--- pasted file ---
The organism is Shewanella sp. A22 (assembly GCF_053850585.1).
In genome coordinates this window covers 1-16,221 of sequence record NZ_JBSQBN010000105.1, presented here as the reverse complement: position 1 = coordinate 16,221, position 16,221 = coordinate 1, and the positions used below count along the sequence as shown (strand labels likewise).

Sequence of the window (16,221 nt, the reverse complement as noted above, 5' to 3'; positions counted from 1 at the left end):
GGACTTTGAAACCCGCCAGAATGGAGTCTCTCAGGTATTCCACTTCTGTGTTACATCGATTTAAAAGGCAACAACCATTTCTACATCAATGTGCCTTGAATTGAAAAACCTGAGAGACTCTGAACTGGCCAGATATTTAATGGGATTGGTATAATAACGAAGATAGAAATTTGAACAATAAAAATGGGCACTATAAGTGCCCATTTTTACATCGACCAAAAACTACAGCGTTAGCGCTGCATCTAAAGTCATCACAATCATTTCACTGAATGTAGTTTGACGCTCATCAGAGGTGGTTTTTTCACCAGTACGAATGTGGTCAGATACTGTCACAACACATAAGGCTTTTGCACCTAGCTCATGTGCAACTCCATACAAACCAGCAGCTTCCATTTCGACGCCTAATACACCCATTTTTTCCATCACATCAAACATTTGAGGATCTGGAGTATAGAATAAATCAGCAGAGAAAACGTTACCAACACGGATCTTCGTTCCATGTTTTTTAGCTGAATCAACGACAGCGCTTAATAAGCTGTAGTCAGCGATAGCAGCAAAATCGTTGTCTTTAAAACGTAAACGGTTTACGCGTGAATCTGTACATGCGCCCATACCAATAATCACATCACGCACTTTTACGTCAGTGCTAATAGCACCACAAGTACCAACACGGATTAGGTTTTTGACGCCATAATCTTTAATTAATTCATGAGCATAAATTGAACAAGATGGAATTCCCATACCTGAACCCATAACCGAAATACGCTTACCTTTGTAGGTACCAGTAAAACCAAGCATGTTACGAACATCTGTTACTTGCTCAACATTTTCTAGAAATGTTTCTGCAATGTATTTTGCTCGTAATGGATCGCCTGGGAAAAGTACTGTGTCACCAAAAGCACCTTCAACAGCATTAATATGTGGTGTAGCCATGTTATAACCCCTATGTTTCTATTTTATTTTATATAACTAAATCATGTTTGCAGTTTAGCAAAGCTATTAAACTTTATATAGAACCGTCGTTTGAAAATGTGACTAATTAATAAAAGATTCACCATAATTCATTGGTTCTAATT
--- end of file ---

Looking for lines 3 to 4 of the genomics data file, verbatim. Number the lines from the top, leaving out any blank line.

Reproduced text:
Sequence of the window (16,221 nt, the reverse complement as noted above, 5' to 3'; positions counted from 1 at the left end):
GGACTTTGAAACCCGCCAGAATGGAGTCTCTCAGGTATTCCACTTCTGTGTTACATCGATTTAAAAGGCAACAACCATTTCTACATCAATGTGCCTTGAATTGAAAAACCTGAGAGACTCTGAACTGGCCAGATATTTAATGGGATTGGTATAATAACGAAGATAGAAATTTGAACAATAAAAATGGGCACTATAAGTGCCCATTTTTACATCGACCAAAAACTACAGCGTTAGCGCTGCATCTAAAGTCATCACAATCATTTCACTGAATGTAGTTTGACGCTCATCAGAGGTGGTTTTTTCACCAGTACGAATGTGGTCAGATACTGTCACAACACATAAGGCTTTTGCACCTAGCTCATGTGCAACTCCATACAAACCAGCAGCTTCCATTTCGACGCCTAATACACCCATTTTTTCCATCACATCAAACATTTGAGGATCTGGAGTATAGAATAAATCAGCAGAGAAAACGTTACCAACACGGATCTTCGTTCCATGTTTTTTAGCTGAATCAACGACAGCGCTTAATAAGCTGTAGTCAGCGATAGCAGCAAAATCGTTGTCTTTAAAACGTAAACGGTTTACGCGTGAATCTGTACATGCGCCCATACCAATAATCACATCACGCACTTTTACGTCAGTGCTAATAGCACCACAAGTACCAACACGGATTAGGTTTTTGACGCCATAATCTTTAATTAATTCATGAGCATAAATTGAACAAGATGGAATTCCCATACCTGAACCCATAACCGAAATACGCTTACCTTTGTAGGTACCAGTAAAACCAAGCATGTTACGAACATCTGTTACTTGCTCAACATTTTCTAGAAATGTTTCTGCAATGTATTTTGCTCGTAATGGATCGCCTGGGAAAAGTACTGTGTCACCAAAAGCACCTTCAACAGCATTAATATGTGGTGTAGCCATGTTATAACCCCTATGTTTCTATTTTATTTTATATAACTAAATCATGTTTGCAGTTTAGCAAAGCTATTAAACTTTATATAGAACCGTCGTTTGAAAATGTGACTAATTAATAAAAGATTCACCATAATTCATTGGTTCTAATT